Degenerative disc disease may progress to the point where surgery is your best chance for increased mobility. If you have been receiving treatment with no success, surgery might be the next step. Consult the spine surgeons at Arkansas Surgical Hospital to decide if surgery is right for you.

    The surgeons at Arkansas Surgical Hospital have performed hundreds of surgeries for degenerative disc disease to help patients seek pain relief and return to normal function. Our specialists will evaluate the severity of your degenerative disc disease to determine if you need surgery. Their evaluations will help them decide on the right approach for treating your spine. Request an appointment online or call 748-8000 to schedule a consultation.

    Lumbar Degenerative Disc Disease

    What is Degenerative Disc Disease ? ICD 10, Symptoms, Causes, Treatment

    Just as the cervical spine stops at the top of the rib cage , the lumbar spine starts at the bottom of the rib cage . The 5 vertebral bones in the lumbar spine, L1 through L5, are much larger than the vertebral bones in the cervical spine. This makes sense when you consider how much more body weight they have to support compared to the spinal bones in the neck. These relatively large lumber vertebrae need hearty and resilient discs to support weight, absorb shock, and provide flexibility. In lumbar degenerative disc disease, one or more of the intervertebral discs in the lumbar spine breaks down and causes symptoms. Lumbar degenerative disc disease most commonly occurs in the disc between L4 and L5 spinal bones but can occur at any place between L1 and S1 .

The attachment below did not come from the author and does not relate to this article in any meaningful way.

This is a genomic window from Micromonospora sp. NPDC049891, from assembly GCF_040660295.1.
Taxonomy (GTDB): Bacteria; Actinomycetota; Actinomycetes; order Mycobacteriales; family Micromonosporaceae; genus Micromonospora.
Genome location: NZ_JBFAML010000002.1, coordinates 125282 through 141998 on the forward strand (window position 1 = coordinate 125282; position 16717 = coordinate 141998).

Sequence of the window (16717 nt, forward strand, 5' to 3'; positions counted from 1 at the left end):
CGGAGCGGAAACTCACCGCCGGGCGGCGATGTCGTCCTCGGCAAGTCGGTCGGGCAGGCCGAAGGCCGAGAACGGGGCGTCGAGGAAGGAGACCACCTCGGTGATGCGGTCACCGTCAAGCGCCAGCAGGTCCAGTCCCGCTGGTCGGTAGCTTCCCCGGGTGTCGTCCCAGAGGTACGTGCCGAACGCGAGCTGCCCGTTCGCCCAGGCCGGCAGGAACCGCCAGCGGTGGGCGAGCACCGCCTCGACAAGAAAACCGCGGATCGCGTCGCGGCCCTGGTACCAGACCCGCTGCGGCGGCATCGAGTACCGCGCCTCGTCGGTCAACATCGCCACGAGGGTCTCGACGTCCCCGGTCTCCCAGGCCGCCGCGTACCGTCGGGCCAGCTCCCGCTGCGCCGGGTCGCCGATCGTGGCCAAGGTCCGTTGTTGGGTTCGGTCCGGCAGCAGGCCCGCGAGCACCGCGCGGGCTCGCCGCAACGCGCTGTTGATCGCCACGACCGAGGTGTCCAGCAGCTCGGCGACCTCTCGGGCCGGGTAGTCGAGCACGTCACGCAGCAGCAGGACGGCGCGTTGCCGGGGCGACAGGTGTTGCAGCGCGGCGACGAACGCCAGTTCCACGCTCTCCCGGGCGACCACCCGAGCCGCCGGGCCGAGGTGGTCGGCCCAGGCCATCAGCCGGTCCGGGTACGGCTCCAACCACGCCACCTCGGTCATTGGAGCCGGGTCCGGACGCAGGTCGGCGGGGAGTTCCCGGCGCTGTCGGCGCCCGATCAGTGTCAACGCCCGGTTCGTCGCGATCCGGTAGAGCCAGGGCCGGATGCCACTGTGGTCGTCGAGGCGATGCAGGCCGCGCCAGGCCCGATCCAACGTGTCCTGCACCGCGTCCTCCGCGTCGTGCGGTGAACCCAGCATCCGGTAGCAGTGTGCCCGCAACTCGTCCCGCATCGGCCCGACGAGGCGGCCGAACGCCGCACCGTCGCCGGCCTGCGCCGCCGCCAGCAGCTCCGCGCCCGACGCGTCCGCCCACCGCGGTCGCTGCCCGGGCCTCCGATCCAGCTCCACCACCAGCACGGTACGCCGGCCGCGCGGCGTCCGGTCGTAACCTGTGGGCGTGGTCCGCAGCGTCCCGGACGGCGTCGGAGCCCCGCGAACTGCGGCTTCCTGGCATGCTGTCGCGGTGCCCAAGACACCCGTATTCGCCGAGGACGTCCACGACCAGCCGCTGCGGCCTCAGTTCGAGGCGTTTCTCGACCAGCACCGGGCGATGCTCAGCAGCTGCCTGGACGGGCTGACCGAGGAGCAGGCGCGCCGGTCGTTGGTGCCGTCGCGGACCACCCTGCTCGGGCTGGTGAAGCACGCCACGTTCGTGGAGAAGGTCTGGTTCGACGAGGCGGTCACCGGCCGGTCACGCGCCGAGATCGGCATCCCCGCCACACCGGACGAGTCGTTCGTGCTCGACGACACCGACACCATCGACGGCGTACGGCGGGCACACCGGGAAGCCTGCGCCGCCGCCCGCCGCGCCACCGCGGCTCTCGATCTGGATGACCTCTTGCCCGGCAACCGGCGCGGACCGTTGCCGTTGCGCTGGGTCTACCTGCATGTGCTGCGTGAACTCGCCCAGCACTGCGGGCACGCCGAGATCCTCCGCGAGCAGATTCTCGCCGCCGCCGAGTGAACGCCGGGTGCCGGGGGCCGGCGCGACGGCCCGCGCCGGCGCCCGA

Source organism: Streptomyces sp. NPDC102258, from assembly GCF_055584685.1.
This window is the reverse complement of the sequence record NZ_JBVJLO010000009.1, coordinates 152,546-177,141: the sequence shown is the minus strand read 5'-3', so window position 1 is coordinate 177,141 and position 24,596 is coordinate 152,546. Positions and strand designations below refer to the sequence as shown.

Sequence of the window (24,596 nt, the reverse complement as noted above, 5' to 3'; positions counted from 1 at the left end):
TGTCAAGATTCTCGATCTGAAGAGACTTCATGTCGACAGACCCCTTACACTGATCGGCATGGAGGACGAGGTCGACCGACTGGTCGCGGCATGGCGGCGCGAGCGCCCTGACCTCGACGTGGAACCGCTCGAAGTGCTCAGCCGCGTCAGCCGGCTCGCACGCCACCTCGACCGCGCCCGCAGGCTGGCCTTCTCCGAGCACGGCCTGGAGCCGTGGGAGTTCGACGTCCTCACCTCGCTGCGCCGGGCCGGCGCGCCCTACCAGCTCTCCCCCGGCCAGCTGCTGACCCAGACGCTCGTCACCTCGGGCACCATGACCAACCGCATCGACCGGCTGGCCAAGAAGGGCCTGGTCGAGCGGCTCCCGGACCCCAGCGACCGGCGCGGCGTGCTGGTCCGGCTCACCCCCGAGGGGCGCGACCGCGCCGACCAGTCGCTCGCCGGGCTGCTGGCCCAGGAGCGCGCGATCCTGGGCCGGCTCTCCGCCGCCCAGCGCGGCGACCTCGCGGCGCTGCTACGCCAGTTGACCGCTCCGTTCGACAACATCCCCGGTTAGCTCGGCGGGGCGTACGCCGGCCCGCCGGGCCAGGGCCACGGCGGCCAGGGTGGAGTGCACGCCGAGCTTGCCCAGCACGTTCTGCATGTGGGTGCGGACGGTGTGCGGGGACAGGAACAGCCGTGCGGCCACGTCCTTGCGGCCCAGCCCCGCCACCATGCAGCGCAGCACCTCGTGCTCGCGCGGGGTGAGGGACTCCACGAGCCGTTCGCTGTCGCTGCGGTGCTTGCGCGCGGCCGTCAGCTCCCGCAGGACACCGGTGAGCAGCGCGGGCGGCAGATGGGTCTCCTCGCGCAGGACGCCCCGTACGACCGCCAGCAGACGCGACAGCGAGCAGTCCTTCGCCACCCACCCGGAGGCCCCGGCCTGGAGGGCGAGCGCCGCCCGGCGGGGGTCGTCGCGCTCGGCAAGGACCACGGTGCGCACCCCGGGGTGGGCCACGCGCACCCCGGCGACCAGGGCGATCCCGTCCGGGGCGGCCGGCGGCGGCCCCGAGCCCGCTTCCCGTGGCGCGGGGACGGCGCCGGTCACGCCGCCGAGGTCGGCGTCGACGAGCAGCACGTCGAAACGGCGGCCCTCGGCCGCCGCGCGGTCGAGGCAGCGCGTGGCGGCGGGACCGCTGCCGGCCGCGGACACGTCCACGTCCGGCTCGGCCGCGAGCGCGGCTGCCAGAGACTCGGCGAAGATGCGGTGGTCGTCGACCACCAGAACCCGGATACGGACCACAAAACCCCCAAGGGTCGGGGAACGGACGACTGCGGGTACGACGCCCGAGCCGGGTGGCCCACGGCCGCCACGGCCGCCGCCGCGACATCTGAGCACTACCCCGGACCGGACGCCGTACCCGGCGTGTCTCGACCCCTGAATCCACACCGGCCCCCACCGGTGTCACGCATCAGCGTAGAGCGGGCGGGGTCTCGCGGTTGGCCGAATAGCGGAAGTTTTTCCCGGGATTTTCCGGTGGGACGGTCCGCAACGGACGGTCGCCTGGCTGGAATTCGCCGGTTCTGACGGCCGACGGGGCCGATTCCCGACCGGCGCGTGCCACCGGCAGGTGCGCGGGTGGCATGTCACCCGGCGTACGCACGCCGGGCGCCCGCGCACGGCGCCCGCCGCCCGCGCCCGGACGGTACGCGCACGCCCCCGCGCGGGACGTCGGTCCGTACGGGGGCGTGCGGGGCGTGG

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    How Surgery Can Help Cervical Degenerative Disc Disease

    As cervical degenerative disc disease progresses, the breakdown of discs and facet joints causes the spine to become less stable. This instability can contribute to a nerve root and/or the spinal cord becoming compressed and symptomatic. As such, the two primary goals of surgery for cervical degenerative disc disease are to:

  • Relieve any nerve compression. If a disc or other structure is pressing against a nerve root or the spinal cord and causing symptoms, any surgery to relieve those symptoms must remove the cause of the compression.
  • Stabilize the spine. After the removal of the disc or other structure causing nerve or spinal cord compression, an instability in the spine must typically be addressed.
  • Two of the more common surgeries to address degenerative discs are anterior cervical discectomy with fusion and artificial disc replacement . These surgeries have relatively high success rates for relieving symptoms related to a compressed nerve root, such as pain, tingling, numbness, and/or weakness that radiates into the arm or hand. However, these surgeries are less likely to relieve neck pain that is unrelated to nerve or spinal cord compression.